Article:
Mail Blog

The problem in Email with the notion of Inbox and folders is that (a) as soon as messages came into the Inbox, one wants to get rid of them — reply and file, or delete (b) once the mails go into the folders, it is hard to see an “aggregate” view.

It is like walking at “street level” (a phrase used by Steven Johnson in his book Emergence). At the street level, one misses out on many of the networks / relationships which are present. One needs to get a higher-level view.

So, imagine if we could do the following:
– mail blog, which has all that I write shown on one page (all emails sent)
– mailroll, which automatically lists out my favourites — people whom I have corresponded most with in say the last 1/2/3 months
– mailmap, which shows the clusters of people I communicate with. Distance could be based on the frequency of my communication.
– mailpost, where each mail that I write (and dont delete) gets a unique URL, so I can refer to it

Mails are ongoing conversations with people — colleagues at work, friends, family. It would be good to browse through them via the weblog metaphor. A lot of our writing is being done in mail — it is a natural narrative environment.

Leveraging Office

I read a statement which set off a chain of thinking. This was in the January issue of Intelligent Enterprise in a story on Microsoft. The statement: “Lest we forget, humble Excel is still the world’s best known BI tool.” BI refers to Business Intelligence.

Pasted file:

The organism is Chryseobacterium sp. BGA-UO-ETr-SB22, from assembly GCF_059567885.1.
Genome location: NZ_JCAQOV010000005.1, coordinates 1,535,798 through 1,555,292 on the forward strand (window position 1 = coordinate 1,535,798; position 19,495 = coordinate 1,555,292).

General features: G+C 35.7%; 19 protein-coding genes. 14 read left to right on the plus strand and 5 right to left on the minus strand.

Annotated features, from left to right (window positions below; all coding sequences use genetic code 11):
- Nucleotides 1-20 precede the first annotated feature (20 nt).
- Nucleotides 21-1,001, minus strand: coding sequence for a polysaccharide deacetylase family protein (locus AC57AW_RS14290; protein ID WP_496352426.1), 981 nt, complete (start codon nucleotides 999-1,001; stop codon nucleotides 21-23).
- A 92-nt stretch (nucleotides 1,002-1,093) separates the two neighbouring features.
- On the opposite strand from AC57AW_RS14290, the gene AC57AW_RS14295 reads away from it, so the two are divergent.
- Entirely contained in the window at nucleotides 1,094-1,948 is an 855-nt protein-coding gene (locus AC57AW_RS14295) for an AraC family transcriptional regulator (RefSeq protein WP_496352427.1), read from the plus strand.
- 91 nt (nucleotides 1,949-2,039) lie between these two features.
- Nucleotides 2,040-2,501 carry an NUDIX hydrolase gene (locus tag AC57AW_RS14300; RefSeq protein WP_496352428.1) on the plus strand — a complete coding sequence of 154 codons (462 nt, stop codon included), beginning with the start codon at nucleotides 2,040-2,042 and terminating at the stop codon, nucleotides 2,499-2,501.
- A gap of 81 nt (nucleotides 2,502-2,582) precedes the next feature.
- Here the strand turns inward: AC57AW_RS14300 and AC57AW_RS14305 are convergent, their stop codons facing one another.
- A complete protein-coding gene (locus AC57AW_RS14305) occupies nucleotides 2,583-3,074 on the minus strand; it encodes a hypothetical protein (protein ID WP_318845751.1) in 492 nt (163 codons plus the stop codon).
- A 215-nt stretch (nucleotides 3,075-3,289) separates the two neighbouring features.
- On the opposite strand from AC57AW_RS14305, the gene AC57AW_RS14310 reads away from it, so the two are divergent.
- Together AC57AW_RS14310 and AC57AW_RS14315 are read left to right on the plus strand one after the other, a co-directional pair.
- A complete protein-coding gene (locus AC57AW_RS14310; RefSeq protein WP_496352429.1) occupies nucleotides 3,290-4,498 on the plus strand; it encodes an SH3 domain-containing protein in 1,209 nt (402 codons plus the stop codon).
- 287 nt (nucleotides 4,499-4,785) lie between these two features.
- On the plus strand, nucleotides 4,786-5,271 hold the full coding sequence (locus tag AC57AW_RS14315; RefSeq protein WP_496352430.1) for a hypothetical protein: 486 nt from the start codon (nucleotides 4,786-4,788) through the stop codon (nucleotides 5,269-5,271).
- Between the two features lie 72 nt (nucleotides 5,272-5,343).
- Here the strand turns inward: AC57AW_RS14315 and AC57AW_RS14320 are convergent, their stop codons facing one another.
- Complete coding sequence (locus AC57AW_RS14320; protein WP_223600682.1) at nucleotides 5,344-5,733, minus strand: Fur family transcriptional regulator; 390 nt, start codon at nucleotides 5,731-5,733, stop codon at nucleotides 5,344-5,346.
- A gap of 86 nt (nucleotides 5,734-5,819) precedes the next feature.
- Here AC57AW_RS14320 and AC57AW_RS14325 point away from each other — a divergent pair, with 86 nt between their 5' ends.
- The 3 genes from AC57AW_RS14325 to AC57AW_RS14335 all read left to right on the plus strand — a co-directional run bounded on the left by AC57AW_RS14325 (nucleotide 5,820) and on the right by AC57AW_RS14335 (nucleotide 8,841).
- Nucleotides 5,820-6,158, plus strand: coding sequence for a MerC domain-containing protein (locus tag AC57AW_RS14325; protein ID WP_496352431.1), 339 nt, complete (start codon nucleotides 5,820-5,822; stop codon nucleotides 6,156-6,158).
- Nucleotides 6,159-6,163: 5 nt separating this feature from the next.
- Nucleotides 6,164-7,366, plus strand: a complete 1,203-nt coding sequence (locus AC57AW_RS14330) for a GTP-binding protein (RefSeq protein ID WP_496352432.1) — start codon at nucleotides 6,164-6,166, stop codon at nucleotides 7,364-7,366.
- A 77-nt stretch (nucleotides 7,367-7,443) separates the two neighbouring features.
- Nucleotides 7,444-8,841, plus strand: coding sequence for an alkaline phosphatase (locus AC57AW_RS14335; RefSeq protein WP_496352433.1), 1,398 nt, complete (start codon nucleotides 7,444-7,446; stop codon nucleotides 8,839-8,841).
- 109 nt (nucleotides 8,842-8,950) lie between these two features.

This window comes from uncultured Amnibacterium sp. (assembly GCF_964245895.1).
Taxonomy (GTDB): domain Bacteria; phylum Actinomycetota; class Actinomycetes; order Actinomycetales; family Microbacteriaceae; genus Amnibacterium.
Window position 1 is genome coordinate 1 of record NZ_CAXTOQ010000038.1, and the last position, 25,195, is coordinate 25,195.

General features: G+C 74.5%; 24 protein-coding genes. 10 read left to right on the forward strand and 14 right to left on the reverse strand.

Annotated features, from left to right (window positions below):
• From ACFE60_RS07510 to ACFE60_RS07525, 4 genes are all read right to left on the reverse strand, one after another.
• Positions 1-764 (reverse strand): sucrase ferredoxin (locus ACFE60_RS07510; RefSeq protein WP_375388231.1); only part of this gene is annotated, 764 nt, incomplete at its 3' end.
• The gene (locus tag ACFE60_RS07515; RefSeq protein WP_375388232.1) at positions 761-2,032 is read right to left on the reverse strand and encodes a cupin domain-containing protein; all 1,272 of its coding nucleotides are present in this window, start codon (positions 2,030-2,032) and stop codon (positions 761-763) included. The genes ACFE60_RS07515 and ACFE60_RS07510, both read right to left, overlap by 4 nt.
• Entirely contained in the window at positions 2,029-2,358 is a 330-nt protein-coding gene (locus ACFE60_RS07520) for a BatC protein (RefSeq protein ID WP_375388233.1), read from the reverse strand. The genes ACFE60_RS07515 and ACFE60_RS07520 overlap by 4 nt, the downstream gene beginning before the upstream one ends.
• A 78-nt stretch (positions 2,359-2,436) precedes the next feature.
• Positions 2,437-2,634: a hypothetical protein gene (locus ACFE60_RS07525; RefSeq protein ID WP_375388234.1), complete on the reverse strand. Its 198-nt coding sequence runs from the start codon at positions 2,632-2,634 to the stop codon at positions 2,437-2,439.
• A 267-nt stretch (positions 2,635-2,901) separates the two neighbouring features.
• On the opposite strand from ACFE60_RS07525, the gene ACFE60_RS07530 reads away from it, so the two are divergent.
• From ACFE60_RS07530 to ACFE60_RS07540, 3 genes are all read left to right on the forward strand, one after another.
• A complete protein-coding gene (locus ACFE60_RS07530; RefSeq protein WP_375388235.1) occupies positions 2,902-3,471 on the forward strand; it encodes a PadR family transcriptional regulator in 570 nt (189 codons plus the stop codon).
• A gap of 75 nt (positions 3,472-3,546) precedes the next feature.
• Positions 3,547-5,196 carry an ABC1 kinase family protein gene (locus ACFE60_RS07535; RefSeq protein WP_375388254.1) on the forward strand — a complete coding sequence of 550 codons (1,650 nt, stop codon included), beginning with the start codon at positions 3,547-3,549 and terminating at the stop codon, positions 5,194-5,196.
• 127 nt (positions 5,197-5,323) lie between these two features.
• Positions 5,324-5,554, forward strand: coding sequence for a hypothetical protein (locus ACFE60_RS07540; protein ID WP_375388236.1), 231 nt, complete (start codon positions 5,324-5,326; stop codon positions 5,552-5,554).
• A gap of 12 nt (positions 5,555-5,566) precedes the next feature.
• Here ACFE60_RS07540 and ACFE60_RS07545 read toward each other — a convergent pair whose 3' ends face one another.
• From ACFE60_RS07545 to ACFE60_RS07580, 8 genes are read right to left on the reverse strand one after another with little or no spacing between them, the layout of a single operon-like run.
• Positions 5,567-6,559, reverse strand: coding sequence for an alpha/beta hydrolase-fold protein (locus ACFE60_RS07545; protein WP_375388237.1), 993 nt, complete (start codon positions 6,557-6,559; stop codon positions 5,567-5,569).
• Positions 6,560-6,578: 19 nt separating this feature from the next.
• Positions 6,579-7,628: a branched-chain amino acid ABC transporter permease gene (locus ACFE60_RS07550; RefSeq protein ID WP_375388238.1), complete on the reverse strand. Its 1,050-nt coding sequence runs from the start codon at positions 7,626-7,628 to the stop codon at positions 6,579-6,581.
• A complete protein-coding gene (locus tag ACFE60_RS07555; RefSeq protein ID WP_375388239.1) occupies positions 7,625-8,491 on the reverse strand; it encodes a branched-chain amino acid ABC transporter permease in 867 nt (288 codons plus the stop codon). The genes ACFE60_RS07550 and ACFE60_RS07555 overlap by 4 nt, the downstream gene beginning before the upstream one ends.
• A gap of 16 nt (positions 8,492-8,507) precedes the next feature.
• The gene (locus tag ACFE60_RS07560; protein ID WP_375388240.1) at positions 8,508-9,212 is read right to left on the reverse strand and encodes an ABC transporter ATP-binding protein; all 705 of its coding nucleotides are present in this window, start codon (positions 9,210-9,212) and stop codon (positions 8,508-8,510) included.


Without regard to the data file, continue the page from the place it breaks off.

We may argue about Windows and Microsoft’s monopoly there, but the real strength comes from MS Office. Word and Excel taken together have become the defacto reading and writing environments for many of us. Excel in fact has become not just an analyser for numbers, but anything to do with tables.

So, if we hope to create an alternative Linux-based desktop, we have to leverage OpenOffice, but diminish its usage. The advantage of OpenOffice, besides its open source, is the transparence in file formats. So, we can use OpenOffice and its components as “Lego blocks” in different applications.

For example, for blogs, instead of every blog application creating its own writing environment, why not just use OpenOffice as a web service? Similarly, for representing accounting information, use OpenOffice’s spreadsheet as the presentation and manipulation application. Build software around OpenOffice rather than trying to chip away at it.

Lord of the Rings: Quotes

A few quotes from the Lord of the Rings which I particularly like:

I wish the ring had never come to me…I wish none of this had happened.”

“So do all who live to see such times, but that is not for them to decide. All we have to decide is what to do with the time that is given to us.”

* * *

To bear a ring of power is to be alone.

* * *

Even the smallest person can change the course of the future.

LOTR is one of my favourites: have read the book twice, and seen the first episode thrice. Frodo’s journey and how he and Sam overcome the challenges is a great story. The book is “richer” than the movie, though the visuals reinforce the impact. For me, Frodo’s journey is like that of an entrepreneur, who sets out on a quest knowing vaguely about the final destination and with the firm belief that he can make a difference.